Grandpa Elliott gets around, just not on horses

By Regina Villiers.  Originally published June 20, 2001 in The Suburban Life, added June 13, 2016.

Matlock and MacKenzie pull the carriage that took President Abraham Lincoln (Stan Wernz) to Madeira High School. Terry Elliott drove the carriage; his father, Thomas "Grandpa" Elliott rode shotgun.

Matlock and MacKenzie pull the carriage that took President Abraham Lincoln (Stan Wernz) to Madeira High School. Terry Elliott drove the carriage; his father, Thomas “Grandpa” Elliott rode shotgun.

Back in March when Abraham Lincoln (also known as Stan Wernz) came to Madeira, he was met at the train station by horse and carriage, which carried him in grand style up Miami Avenue to Madeira High School where he was to speak.

The carriage is well over a hundred years old and had been painstakingly restored to every inch of its former glory by the Amish in Ohio.  But easily, the stars of that evening were the handsome pair of horses, which pulled the carriage.

The horses were Matlock and MacKenzie, a pair of Haflinger horses.  According to my source, Haflingers were first bred in Austria from a mountain mare and an Arabian stallion and were brought to this country in 1950 by a man named Temple Smith.  Matlock and MacKenzie are full brothers and came from Canada.

Black and white photos do only a fraction of justice to these beautiful horses.  You have to see them in living color.  As a horse expert, I rank somewhere on the scale between zero and minus 13.  To me, these are some kind of gorgeous horses.  I can only describe the color as a reddish, golden brown, blending to tan to cream to white.    They have white faces and white manes.  I do know about horses’ manes.

The horses and carriage are owned by the Thomas Elliott family and the Elliott’s’ youngest son, Terry, who lives on a farm near Circleville, Ohio.  They came down all the way from Circleville that night.  Terry drove the carriage that carried Lincoln (Wernz) to his destination, and his dad rode shotgun.

Thomas “Grandpa” Elliott and his wife, Bernice, grew up on neighboring farms in Logan County, Ohio, near Bellefontaine.  He and his brothers grew up with a large number of working and show horses on the farm.

Thomas and Bernice moved to Madeira on May 30, 1942, to seven acres on Shawnee Run.  They had enough room there to continue their farming ways, and Bernice remembers canning as much as 600 jars of food in a single summer – food they had grown themselves.  “We had no freezer then,” she said.

Then their daughters grew up, and it was a long way for them to walk to the bus.  They decided they needed to move into “town.”  In 1951, they did, right into the very heart of Madeira, where they still live on Maple Avenue.

If you’re out and around Madeira in the mornings, you know Thomas Elliott, or you’ve seen him.  He’s everyone’s grandpa, and he hits all the spots on his motorized scooter.

Motorized scooters may be one of the greatest contrivances invented by man.  They allow people like Grandpa to still have wheels.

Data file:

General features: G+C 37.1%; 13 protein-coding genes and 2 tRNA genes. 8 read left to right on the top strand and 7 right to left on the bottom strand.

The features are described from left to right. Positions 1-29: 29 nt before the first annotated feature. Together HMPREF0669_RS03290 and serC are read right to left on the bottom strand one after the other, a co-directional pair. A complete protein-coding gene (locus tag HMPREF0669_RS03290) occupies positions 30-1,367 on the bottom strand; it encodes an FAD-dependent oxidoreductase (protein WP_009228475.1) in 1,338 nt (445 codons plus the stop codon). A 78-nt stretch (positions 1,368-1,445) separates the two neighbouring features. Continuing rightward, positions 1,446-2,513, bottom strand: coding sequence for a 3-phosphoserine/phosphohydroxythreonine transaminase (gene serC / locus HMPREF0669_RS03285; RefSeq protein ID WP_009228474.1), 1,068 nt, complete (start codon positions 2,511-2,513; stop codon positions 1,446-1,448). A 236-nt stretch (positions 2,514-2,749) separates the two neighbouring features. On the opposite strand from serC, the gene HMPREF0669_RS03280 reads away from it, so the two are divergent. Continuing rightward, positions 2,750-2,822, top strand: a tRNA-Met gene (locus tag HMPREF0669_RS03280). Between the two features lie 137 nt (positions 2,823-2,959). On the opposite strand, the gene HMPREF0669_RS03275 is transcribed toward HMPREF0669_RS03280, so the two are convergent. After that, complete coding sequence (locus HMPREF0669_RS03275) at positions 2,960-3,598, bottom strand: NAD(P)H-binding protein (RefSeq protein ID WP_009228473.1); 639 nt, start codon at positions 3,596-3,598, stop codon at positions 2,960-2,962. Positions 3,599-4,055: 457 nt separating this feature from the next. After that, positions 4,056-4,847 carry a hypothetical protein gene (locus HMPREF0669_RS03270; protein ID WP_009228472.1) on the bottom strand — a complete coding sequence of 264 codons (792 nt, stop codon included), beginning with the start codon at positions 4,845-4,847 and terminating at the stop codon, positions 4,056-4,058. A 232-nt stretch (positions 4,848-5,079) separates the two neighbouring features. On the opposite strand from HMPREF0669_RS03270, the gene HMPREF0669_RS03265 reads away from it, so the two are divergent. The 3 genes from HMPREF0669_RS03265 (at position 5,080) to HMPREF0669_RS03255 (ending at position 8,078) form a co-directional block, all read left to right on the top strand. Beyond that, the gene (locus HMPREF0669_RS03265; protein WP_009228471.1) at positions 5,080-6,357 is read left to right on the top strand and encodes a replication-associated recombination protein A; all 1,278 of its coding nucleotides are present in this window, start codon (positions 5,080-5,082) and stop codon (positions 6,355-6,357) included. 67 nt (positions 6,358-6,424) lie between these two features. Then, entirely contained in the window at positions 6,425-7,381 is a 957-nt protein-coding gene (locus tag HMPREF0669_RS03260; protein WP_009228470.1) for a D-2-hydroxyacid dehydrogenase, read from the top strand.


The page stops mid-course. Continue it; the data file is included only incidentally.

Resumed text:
Grandpa celebrated his 90th birthday last fall with a huge party thrown by his daughters.  His 91st is coming up in a few months, and he isn’t as mobile as he once was while living on the farm in Logan County.  But with his scooter, to paraphrase Dr. Seuss, “Oh the places he does go.”

You’re apt to bump into him anywhere in the mornings.  He makes the rounds.  He goes out for coffee with his buddies.  If there’s anything going on or being done around Madeira, he can go out and do sidewalk supervising.  Every morning, he motors up to Walgreen’s to visit his daughter, Joan Stotle, who works there.

Everybody knows and loves grandpa. I have a friend who describes any special person as having a “good heart.”  Grandpa Elliot has a “good heart,” and he’s the eternal optimist.  He loves people, and he has a joke for every occasion, most of them on himself.

Grandpa and Bernice don’t own any horses of their own anymore.  The horses are at Terry’s farm in Circleville.  Terry is into mini-mules too, and shows them, especially one pair, Sugar and Spice.

But Grandpa and Bernice have a long lifetime of horse memories.  They can pull out enough framed photos, albums and ribbons to keep you interested all day.

One of their all-time favorite horses they’ve owned was Conlea.  They loaned Conlea to a family with a little girl who rode her and showed her at the nationals and at shows all over the place for four years.  By then, the family, especially the girl and her little brother, had fallen in love with Conlea.  So Grandpa gave the horse to them-for $1.  Just another example of Grandpa’s good heart.

These days, Thomas and Bernice stay busy with their large, close family, though it would take a lot of space to get them all close together.  My family could have a reunion in a motel room, with room for visitors.  The Elliotts would need an arena the size of Paul Brown Stadium.

Grandpa and Bernice have seven children (five daughters and two sons) 23 grandchildren and 47 great-grandchildren.  It would be difficult to get them all together, one daughter lives in Florida, but they have reunions at a son’s house whenever they can.  As many as 80 sometimes make it.

And it’s safe to say they all ride and know horses.  They got it from their grandpa and grandma.